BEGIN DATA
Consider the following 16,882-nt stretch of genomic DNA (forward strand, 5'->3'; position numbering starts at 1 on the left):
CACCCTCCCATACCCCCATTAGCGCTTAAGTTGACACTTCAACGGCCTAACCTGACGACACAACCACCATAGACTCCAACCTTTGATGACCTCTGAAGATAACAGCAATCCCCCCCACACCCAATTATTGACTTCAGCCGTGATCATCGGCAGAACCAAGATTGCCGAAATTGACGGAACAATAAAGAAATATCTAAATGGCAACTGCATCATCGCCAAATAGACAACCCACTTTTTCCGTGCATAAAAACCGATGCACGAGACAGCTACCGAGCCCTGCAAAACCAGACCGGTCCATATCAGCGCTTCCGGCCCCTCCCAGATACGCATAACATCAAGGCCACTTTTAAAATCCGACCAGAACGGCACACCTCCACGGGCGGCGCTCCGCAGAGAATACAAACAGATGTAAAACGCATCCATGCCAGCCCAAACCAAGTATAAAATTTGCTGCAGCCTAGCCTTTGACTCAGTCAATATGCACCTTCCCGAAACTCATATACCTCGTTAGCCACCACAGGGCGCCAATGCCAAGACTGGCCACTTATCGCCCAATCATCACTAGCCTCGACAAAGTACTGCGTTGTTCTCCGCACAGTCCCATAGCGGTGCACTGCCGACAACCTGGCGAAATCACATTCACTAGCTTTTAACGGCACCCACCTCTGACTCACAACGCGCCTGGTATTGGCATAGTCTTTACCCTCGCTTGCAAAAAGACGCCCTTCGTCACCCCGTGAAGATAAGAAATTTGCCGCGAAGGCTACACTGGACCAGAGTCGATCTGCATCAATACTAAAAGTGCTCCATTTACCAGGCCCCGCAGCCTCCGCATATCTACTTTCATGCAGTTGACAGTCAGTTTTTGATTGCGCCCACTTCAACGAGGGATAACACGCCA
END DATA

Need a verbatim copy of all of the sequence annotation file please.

Consider the following 16,882-nt stretch of genomic DNA (forward strand, 5'->3'; position numbering starts at 1 on the left):
CACCCTCCCATACCCCCATTAGCGCTTAAGTTGACACTTCAACGGCCTAACCTGACGACACAACCACCATAGACTCCAACCTTTGATGACCTCTGAAGATAACAGCAATCCCCCCCACACCCAATTATTGACTTCAGCCGTGATCATCGGCAGAACCAAGATTGCCGAAATTGACGGAACAATAAAGAAATATCTAAATGGCAACTGCATCATCGCCAAATAGACAACCCACTTTTTCCGTGCATAAAAACCGATGCACGAGACAGCTACCGAGCCCTGCAAAACCAGACCGGTCCATATCAGCGCTTCCGGCCCCTCCCAGATACGCATAACATCAAGGCCACTTTTAAAATCCGACCAGAACGGCACACCTCCACGGGCGGCGCTCCGCAGAGAATACAAACAGATGTAAAACGCATCCATGCCAGCCCAAACCAAGTATAAAATTTGCTGCAGCCTAGCCTTTGACTCAGTCAATATGCACCTTCCCGAAACTCATATACCTCGTTAGCCACCACAGGGCGCCAATGCCAAGACTGGCCACTTATCGCCCAATCATCACTAGCCTCGACAAAGTACTGCGTTGTTCTCCGCACAGTCCCATAGCGGTGCACTGCCGACAACCTGGCGAAATCACATTCACTAGCTTTTAACGGCACCCACCTCTGACTCACAACGCGCCTGGTATTGGCATAGTCTTTACCCTCGCTTGCAAAAAGACGCCCTTCGTCACCCCGTGAAGATAAGAAATTTGCCGCGAAGGCTACACTGGACCAGAGTCGATCTGCATCAATACTAAAAGTGCTCCATTTACCAGGCCCCGCAGCCTCCGCATATCTACTTTCATGCAGTTGACAGTCAGTTTTTGATTGCGCCCACTTCAACGAGGGATAACACGCCA